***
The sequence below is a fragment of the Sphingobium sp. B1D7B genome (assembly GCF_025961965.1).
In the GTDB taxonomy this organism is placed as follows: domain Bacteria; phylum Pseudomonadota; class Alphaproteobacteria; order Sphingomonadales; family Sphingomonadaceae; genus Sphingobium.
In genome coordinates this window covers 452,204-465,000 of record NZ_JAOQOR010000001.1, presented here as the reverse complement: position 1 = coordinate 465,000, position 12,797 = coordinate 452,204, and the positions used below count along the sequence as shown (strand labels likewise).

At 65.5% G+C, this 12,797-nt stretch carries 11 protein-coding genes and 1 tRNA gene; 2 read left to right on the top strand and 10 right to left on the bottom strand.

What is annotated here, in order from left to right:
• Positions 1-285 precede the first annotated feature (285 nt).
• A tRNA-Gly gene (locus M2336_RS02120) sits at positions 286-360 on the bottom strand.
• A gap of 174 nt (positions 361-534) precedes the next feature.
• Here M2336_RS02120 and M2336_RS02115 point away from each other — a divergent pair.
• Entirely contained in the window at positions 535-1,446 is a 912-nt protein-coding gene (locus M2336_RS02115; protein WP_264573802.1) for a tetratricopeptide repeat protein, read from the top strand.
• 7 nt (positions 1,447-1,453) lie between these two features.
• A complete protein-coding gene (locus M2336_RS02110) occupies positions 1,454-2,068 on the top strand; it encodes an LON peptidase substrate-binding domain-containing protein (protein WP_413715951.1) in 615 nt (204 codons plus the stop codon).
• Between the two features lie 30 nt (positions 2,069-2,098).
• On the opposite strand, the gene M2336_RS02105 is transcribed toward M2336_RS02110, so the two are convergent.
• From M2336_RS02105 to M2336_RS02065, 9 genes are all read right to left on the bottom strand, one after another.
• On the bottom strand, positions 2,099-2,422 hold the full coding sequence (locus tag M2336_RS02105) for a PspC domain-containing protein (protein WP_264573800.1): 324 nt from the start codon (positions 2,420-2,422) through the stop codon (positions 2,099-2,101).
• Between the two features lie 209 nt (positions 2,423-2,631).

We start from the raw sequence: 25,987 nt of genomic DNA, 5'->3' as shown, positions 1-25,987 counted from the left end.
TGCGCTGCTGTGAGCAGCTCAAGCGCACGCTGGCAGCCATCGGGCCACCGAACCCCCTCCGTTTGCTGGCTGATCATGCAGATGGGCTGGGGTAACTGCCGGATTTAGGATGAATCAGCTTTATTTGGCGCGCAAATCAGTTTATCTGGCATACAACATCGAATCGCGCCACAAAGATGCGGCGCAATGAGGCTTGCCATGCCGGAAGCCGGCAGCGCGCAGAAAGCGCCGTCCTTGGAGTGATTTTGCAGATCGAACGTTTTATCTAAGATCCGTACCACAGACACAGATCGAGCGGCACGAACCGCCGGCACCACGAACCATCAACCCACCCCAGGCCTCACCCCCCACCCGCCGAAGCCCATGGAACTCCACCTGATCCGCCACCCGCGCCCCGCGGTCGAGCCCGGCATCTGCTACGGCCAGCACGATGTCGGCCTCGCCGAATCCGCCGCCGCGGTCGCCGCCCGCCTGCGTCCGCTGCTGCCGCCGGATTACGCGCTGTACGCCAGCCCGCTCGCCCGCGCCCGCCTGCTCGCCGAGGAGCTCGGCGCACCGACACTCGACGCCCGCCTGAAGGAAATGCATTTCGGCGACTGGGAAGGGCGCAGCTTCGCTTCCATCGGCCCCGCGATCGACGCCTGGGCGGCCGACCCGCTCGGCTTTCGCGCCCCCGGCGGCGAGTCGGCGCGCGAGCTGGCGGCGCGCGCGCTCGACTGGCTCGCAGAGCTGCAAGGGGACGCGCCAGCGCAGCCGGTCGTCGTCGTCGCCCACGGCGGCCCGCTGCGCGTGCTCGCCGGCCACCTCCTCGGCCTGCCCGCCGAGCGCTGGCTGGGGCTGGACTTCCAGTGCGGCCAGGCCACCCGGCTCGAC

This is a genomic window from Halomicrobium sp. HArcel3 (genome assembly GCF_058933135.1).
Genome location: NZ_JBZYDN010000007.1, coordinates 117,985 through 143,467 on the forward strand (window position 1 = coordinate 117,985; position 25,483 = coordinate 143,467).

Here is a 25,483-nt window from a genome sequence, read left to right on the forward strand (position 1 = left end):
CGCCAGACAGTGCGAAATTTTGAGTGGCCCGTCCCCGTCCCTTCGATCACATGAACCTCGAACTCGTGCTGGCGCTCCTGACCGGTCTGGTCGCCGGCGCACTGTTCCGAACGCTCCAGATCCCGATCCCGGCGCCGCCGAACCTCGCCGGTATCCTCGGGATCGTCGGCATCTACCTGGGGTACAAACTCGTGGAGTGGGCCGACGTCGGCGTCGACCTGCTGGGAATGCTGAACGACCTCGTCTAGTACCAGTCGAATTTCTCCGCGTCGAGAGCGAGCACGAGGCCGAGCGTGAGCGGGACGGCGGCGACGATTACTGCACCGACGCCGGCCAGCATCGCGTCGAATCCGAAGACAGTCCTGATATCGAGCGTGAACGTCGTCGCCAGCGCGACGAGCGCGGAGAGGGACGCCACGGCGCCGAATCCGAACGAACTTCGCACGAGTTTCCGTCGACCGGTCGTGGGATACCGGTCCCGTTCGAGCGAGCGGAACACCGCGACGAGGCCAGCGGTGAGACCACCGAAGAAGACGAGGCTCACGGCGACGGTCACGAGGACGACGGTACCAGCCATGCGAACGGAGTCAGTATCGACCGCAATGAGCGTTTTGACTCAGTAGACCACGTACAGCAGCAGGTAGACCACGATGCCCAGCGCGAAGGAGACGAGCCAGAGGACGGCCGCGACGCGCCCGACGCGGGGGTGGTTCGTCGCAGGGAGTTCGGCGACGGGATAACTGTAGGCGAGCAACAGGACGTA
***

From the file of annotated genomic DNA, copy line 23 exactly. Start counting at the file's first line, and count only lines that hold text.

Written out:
CGCCAGACAGTGCGAAATTTTGAGTGGCCCGTCCCCGTCCCTTCGATCACATGAACCTCGAACTCGTGCTGGCGCTCCTGACCGGTCTGGTCGCCGGCGCACTGTTCCGAACGCTCCAGATCCCGATCCCGGCGCCGCCGAACCTCGCCGGTATCCTCGGGATCGTCGGCATCTACCTGGGGTACAAACTCGTGGAGTGGGCCGACGTCGGCGTCGACCTGCTGGGAATGCTGAACGACCTCGTCTAGTACCAGTCGAATTTCTCCGCGTCGAGAGCGAGCACGAGGCCGAGCGTGAGCGGGACGGCGGCGACGATTACTGCACCGACGCCGGCCAGCATCGCGTCGAATCCGAAGACAGTCCTGATATCGAGCGTGAACGTCGTCGCCAGCGCGACGAGCGCGGAGAGGGACGCCACGGCGCCGAATCCGAACGAACTTCGCACGAGTTTCCGTCGACCGGTCGTGGGATACCGGTCCCGTTCGAGCGAGCGGAACACCGCGACGAGGCCAGCGGTGAGACCACCGAAGAAGACGAGGCTCACGGCGACGGTCACGAGGACGACGGTACCAGCCATGCGAACGGAGTCAGTATCGACCGCAATGAGCGTTTTGACTCAGTAGACCACGTACAGCAGCAGGTAGACCACGATGCCCAGCGCGAAGGAGACGAGCCAGAGGACGGCCGCGACGCGCCCGACGCGGGGGTGGTTCGTCGCAGGGAGTTCGGCGACGGGATAACTGTAGGCGAGCAACAGGACGTA